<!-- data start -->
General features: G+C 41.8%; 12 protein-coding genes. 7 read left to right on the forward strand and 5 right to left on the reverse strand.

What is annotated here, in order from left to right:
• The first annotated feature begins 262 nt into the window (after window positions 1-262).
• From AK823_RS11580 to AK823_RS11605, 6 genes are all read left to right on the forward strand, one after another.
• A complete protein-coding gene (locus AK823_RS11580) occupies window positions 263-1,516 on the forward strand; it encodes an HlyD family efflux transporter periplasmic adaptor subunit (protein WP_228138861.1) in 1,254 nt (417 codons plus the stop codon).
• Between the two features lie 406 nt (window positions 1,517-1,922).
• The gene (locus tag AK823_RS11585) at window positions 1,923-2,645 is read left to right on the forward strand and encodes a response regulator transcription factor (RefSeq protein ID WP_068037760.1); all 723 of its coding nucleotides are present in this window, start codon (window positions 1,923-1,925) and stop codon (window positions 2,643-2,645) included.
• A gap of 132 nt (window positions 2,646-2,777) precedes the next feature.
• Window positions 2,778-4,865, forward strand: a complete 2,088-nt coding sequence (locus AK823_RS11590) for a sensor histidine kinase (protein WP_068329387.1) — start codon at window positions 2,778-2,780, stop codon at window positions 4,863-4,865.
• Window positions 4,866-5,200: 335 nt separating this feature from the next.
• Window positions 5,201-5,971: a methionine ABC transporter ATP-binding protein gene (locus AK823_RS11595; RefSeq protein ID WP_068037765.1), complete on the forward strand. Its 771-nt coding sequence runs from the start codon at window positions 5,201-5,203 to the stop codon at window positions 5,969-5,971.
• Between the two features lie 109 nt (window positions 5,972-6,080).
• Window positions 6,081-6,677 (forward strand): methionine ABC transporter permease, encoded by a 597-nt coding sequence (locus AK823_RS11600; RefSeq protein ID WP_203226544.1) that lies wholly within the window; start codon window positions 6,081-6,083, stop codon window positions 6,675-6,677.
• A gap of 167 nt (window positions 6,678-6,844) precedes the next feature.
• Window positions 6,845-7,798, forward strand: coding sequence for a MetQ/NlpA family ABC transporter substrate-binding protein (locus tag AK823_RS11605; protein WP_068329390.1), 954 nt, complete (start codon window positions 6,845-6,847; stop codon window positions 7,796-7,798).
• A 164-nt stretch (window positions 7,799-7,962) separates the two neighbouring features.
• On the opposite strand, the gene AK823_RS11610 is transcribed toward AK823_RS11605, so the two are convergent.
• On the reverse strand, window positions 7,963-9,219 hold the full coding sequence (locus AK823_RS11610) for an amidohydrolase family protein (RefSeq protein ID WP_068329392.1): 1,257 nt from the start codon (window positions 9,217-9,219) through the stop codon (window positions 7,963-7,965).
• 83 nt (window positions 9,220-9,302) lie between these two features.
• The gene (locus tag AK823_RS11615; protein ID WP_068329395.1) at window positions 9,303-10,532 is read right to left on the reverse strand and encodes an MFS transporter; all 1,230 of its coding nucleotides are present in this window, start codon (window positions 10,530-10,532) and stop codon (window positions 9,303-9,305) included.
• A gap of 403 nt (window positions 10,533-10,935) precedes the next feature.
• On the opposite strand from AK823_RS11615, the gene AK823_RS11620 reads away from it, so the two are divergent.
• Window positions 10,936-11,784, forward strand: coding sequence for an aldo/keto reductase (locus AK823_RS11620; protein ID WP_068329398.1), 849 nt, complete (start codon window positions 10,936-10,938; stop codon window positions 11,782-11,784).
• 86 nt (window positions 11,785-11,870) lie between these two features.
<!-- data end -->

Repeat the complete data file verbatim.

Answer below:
General features: G+C 41.8%; 12 protein-coding genes. 7 read left to right on the forward strand and 5 right to left on the reverse strand.

What is annotated here, in order from left to right:
• The first annotated feature begins 262 nt into the window (after window positions 1-262).
• From AK823_RS11580 to AK823_RS11605, 6 genes are all read left to right on the forward strand, one after another.
• A complete protein-coding gene (locus AK823_RS11580) occupies window positions 263-1,516 on the forward strand; it encodes an HlyD family efflux transporter periplasmic adaptor subunit (protein WP_228138861.1) in 1,254 nt (417 codons plus the stop codon).
• Between the two features lie 406 nt (window positions 1,517-1,922).
• The gene (locus tag AK823_RS11585) at window positions 1,923-2,645 is read left to right on the forward strand and encodes a response regulator transcription factor (RefSeq protein ID WP_068037760.1); all 723 of its coding nucleotides are present in this window, start codon (window positions 1,923-1,925) and stop codon (window positions 2,643-2,645) included.
• A gap of 132 nt (window positions 2,646-2,777) precedes the next feature.
• Window positions 2,778-4,865, forward strand: a complete 2,088-nt coding sequence (locus AK823_RS11590) for a sensor histidine kinase (protein WP_068329387.1) — start codon at window positions 2,778-2,780, stop codon at window positions 4,863-4,865.
• Window positions 4,866-5,200: 335 nt separating this feature from the next.
• Window positions 5,201-5,971: a methionine ABC transporter ATP-binding protein gene (locus AK823_RS11595; RefSeq protein ID WP_068037765.1), complete on the forward strand. Its 771-nt coding sequence runs from the start codon at window positions 5,201-5,203 to the stop codon at window positions 5,969-5,971.
• Between the two features lie 109 nt (window positions 5,972-6,080).
• Window positions 6,081-6,677 (forward strand): methionine ABC transporter permease, encoded by a 597-nt coding sequence (locus AK823_RS11600; RefSeq protein ID WP_203226544.1) that lies wholly within the window; start codon window positions 6,081-6,083, stop codon window positions 6,675-6,677.
• A gap of 167 nt (window positions 6,678-6,844) precedes the next feature.
• Window positions 6,845-7,798, forward strand: coding sequence for a MetQ/NlpA family ABC transporter substrate-binding protein (locus tag AK823_RS11605; protein WP_068329390.1), 954 nt, complete (start codon window positions 6,845-6,847; stop codon window positions 7,796-7,798).
• A 164-nt stretch (window positions 7,799-7,962) separates the two neighbouring features.
• On the opposite strand, the gene AK823_RS11610 is transcribed toward AK823_RS11605, so the two are convergent.
• On the reverse strand, window positions 7,963-9,219 hold the full coding sequence (locus AK823_RS11610) for an amidohydrolase family protein (RefSeq protein ID WP_068329392.1): 1,257 nt from the start codon (window positions 9,217-9,219) through the stop codon (window positions 7,963-7,965).
• 83 nt (window positions 9,220-9,302) lie between these two features.
• The gene (locus tag AK823_RS11615; protein ID WP_068329395.1) at window positions 9,303-10,532 is read right to left on the reverse strand and encodes an MFS transporter; all 1,230 of its coding nucleotides are present in this window, start codon (window positions 10,530-10,532) and stop codon (window positions 9,303-9,305) included.
• A gap of 403 nt (window positions 10,533-10,935) precedes the next feature.
• On the opposite strand from AK823_RS11615, the gene AK823_RS11620 reads away from it, so the two are divergent.
• Window positions 10,936-11,784, forward strand: coding sequence for an aldo/keto reductase (locus AK823_RS11620; protein ID WP_068329398.1), 849 nt, complete (start codon window positions 10,936-10,938; stop codon window positions 11,782-11,784).
• 86 nt (window positions 11,785-11,870) lie between these two features.